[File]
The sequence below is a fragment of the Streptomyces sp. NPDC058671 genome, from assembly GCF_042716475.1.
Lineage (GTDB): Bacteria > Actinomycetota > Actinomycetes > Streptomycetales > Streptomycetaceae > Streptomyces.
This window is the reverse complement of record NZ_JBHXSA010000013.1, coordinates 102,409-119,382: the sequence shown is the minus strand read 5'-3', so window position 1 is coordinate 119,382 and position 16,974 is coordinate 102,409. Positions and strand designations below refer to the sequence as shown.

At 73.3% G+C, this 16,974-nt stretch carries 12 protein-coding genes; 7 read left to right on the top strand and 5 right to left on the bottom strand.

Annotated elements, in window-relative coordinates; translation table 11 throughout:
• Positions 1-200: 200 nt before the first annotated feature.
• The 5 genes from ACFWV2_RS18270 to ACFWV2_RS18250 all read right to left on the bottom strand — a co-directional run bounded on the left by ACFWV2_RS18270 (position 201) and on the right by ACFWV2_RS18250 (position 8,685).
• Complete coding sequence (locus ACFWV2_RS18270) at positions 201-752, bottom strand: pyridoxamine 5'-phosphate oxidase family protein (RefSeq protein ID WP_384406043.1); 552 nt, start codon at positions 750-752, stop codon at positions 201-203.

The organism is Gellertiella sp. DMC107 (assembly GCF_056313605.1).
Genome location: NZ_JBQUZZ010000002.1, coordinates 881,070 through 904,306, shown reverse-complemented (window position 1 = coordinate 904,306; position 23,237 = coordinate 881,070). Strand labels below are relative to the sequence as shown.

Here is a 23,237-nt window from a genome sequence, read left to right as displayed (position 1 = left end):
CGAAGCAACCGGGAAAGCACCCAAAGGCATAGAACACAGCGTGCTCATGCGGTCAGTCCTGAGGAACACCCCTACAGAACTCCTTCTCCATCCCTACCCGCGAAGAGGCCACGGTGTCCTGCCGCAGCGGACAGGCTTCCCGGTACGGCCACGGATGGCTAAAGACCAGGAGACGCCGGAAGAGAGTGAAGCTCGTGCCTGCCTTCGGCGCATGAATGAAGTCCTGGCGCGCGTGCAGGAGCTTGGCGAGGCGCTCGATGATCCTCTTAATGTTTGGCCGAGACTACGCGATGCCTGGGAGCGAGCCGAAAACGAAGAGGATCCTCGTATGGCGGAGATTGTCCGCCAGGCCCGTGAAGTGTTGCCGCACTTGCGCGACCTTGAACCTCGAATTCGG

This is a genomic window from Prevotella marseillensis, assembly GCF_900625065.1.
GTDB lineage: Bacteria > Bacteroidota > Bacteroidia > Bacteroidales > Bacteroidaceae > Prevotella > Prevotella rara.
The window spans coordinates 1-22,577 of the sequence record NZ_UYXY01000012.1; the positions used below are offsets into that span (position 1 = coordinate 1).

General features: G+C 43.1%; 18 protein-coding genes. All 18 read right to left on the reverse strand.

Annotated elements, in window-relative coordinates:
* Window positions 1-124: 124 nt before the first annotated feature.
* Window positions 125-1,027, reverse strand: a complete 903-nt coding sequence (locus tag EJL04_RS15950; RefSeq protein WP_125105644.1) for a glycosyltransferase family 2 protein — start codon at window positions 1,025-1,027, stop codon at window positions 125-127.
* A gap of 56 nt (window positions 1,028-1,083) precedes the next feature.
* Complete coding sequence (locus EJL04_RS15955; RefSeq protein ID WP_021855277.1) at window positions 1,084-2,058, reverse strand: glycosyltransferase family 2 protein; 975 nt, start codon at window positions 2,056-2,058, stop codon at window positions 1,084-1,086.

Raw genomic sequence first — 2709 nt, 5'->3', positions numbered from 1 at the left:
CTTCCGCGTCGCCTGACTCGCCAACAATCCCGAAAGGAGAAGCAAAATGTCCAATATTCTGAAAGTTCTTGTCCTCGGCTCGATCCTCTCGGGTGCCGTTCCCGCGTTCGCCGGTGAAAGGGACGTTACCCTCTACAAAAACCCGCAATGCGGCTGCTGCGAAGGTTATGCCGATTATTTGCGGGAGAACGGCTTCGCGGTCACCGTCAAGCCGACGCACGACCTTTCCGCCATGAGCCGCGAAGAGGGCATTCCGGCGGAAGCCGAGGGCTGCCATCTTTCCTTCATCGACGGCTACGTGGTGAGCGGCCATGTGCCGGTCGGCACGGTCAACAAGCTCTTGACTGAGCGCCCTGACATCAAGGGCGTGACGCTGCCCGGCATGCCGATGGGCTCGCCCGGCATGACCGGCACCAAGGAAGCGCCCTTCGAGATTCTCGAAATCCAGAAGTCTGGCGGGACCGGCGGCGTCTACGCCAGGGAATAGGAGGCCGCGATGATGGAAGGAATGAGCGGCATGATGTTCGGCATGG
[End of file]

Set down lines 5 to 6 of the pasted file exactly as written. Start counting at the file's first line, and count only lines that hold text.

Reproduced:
Annotated elements, in window-relative coordinates; translation table 11 throughout:
• Positions 1-200: 200 nt before the first annotated feature.